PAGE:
Choosing a lover is a lot like choosing a therapist. We need to ask ourselves, is this someone who will be honest with me, listen to criticism, admit making mistakes, and not promise the impossible?
One day Alicia Berenson, living in a seemingly happy marriage, shots her husband in the face five times and then never speaks another word. Theo Faber, a criminal psychotherapist, made it his mission to figure out why she did it.
There is nothing special about this writing style. It’s simple and compendious. It complements the story very well, not taking the attention away from the plot, but allowing you to focus entirely on what is happening on the page.
The characters and their lives are surprisingly rich for a book like this one. I don’t read many thrillers, but the ones I stumble upon usually don’t make the effort to make the characters seem so… alive. This one did. Maybe that’s why I couldn’t stop reading it.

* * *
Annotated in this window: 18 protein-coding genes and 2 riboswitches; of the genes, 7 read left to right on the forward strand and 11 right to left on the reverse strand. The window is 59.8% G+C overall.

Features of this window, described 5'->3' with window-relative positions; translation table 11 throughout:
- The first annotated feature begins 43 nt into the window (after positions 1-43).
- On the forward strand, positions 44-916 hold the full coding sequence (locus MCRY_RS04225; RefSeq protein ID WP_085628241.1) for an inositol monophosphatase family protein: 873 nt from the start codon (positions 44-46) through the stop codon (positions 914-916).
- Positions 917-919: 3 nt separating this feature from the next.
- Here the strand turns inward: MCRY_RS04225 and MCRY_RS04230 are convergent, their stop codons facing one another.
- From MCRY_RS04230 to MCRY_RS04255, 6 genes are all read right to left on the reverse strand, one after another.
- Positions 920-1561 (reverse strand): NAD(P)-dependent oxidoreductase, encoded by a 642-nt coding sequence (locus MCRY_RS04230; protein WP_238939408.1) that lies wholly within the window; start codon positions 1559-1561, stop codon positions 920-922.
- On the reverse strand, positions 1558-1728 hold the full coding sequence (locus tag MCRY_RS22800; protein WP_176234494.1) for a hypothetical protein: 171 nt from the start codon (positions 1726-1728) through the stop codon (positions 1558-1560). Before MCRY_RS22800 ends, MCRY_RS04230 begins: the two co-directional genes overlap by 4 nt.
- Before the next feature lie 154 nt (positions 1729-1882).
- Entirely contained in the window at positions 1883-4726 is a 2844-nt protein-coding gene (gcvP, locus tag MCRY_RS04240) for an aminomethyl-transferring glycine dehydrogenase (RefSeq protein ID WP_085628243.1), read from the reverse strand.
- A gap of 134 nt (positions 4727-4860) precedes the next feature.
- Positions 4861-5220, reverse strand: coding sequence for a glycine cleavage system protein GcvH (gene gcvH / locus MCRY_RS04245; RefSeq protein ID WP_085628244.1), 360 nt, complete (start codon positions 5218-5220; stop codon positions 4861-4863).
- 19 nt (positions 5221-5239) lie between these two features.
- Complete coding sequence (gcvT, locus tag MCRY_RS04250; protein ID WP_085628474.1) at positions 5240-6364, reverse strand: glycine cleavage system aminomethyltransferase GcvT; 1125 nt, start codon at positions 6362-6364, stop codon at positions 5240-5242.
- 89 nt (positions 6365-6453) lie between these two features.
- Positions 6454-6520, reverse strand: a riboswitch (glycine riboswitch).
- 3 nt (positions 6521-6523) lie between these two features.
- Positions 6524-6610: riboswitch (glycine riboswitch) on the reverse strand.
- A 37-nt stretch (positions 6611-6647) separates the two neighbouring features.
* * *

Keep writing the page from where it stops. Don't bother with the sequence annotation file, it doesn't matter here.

When I first discovered that a big part of this book is about the main character being stuck in an unhappy marriage I couldn’t help but roll my eyes. It’s such a cliche in books like this one and I really dislike it. But it was put in there for a reason. And it’s a damn good one. So trust the author’s decision and enjoy the ride.
I am not going to try to lie to you. I didn’t figure out the truth until the very, very end. And the truth was never even on my radar.
The story is filled with many, many red herrings, but not one bit of it is unimportant. It’s definitely not a fast-paced novel, but it’s hard to put down. This puzzle is too interesting to walk away from. You just need to know how it’s going to end.
It’s a great, fast read. It’s a story filled with twists and turns you are not going to see coming. And it’s based on a Greek myth! What’s there not to love?
TW: domestic abuse, child abuse, suicide attempt